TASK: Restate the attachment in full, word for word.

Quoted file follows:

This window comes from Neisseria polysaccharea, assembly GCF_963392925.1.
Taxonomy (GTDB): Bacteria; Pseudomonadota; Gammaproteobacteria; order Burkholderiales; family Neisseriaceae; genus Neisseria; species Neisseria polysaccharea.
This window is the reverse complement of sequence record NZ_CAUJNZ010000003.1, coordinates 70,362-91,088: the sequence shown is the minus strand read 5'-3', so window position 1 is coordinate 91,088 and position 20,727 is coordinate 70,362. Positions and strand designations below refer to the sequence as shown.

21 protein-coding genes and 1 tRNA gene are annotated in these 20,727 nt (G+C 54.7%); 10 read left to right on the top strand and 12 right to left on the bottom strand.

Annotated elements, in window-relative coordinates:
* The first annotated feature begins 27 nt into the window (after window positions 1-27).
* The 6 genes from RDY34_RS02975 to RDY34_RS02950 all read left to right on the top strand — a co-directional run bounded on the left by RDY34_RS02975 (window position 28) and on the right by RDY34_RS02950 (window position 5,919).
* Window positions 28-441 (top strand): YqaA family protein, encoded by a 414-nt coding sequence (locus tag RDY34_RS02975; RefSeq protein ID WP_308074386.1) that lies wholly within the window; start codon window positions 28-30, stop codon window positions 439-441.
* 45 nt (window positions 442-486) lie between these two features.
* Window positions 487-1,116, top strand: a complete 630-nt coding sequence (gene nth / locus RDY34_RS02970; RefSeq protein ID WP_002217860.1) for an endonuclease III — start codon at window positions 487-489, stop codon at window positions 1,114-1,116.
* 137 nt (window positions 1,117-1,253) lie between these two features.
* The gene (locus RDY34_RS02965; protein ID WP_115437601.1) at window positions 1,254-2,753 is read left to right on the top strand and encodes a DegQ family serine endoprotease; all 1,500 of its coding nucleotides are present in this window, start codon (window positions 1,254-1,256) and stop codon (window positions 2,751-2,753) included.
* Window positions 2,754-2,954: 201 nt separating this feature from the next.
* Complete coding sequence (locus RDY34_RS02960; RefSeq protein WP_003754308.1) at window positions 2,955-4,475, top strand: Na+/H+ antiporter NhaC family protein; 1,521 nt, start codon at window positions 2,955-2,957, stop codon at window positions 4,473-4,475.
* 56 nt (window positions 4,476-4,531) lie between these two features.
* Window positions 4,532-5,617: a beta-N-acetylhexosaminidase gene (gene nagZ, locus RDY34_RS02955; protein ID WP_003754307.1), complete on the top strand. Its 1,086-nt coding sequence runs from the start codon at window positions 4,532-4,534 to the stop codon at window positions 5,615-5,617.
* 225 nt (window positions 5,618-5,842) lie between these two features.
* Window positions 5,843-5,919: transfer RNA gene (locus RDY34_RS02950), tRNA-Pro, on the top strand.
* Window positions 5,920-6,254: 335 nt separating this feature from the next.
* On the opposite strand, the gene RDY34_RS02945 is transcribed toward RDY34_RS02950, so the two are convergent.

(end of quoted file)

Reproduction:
This window comes from Neisseria polysaccharea, assembly GCF_963392925.1.
Taxonomy (GTDB): Bacteria; Pseudomonadota; Gammaproteobacteria; order Burkholderiales; family Neisseriaceae; genus Neisseria; species Neisseria polysaccharea.
This window is the reverse complement of sequence record NZ_CAUJNZ010000003.1, coordinates 70,362-91,088: the sequence shown is the minus strand read 5'-3', so window position 1 is coordinate 91,088 and position 20,727 is coordinate 70,362. Positions and strand designations below refer to the sequence as shown.

21 protein-coding genes and 1 tRNA gene are annotated in these 20,727 nt (G+C 54.7%); 10 read left to right on the top strand and 12 right to left on the bottom strand.

Annotated elements, in window-relative coordinates:
* The first annotated feature begins 27 nt into the window (after window positions 1-27).
* The 6 genes from RDY34_RS02975 to RDY34_RS02950 all read left to right on the top strand — a co-directional run bounded on the left by RDY34_RS02975 (window position 28) and on the right by RDY34_RS02950 (window position 5,919).
* Window positions 28-441 (top strand): YqaA family protein, encoded by a 414-nt coding sequence (locus tag RDY34_RS02975; RefSeq protein ID WP_308074386.1) that lies wholly within the window; start codon window positions 28-30, stop codon window positions 439-441.
* 45 nt (window positions 442-486) lie between these two features.
* Window positions 487-1,116, top strand: a complete 630-nt coding sequence (gene nth / locus RDY34_RS02970; RefSeq protein ID WP_002217860.1) for an endonuclease III — start codon at window positions 487-489, stop codon at window positions 1,114-1,116.
* 137 nt (window positions 1,117-1,253) lie between these two features.
* The gene (locus RDY34_RS02965; protein ID WP_115437601.1) at window positions 1,254-2,753 is read left to right on the top strand and encodes a DegQ family serine endoprotease; all 1,500 of its coding nucleotides are present in this window, start codon (window positions 1,254-1,256) and stop codon (window positions 2,751-2,753) included.
* Window positions 2,754-2,954: 201 nt separating this feature from the next.
* Complete coding sequence (locus RDY34_RS02960; RefSeq protein WP_003754308.1) at window positions 2,955-4,475, top strand: Na+/H+ antiporter NhaC family protein; 1,521 nt, start codon at window positions 2,955-2,957, stop codon at window positions 4,473-4,475.
* 56 nt (window positions 4,476-4,531) lie between these two features.
* Window positions 4,532-5,617: a beta-N-acetylhexosaminidase gene (gene nagZ, locus RDY34_RS02955; protein ID WP_003754307.1), complete on the top strand. Its 1,086-nt coding sequence runs from the start codon at window positions 4,532-4,534 to the stop codon at window positions 5,615-5,617.
* 225 nt (window positions 5,618-5,842) lie between these two features.
* Window positions 5,843-5,919: transfer RNA gene (locus RDY34_RS02950), tRNA-Pro, on the top strand.
* Window positions 5,920-6,254: 335 nt separating this feature from the next.
* On the opposite strand, the gene RDY34_RS02945 is transcribed toward RDY34_RS02950, so the two are convergent.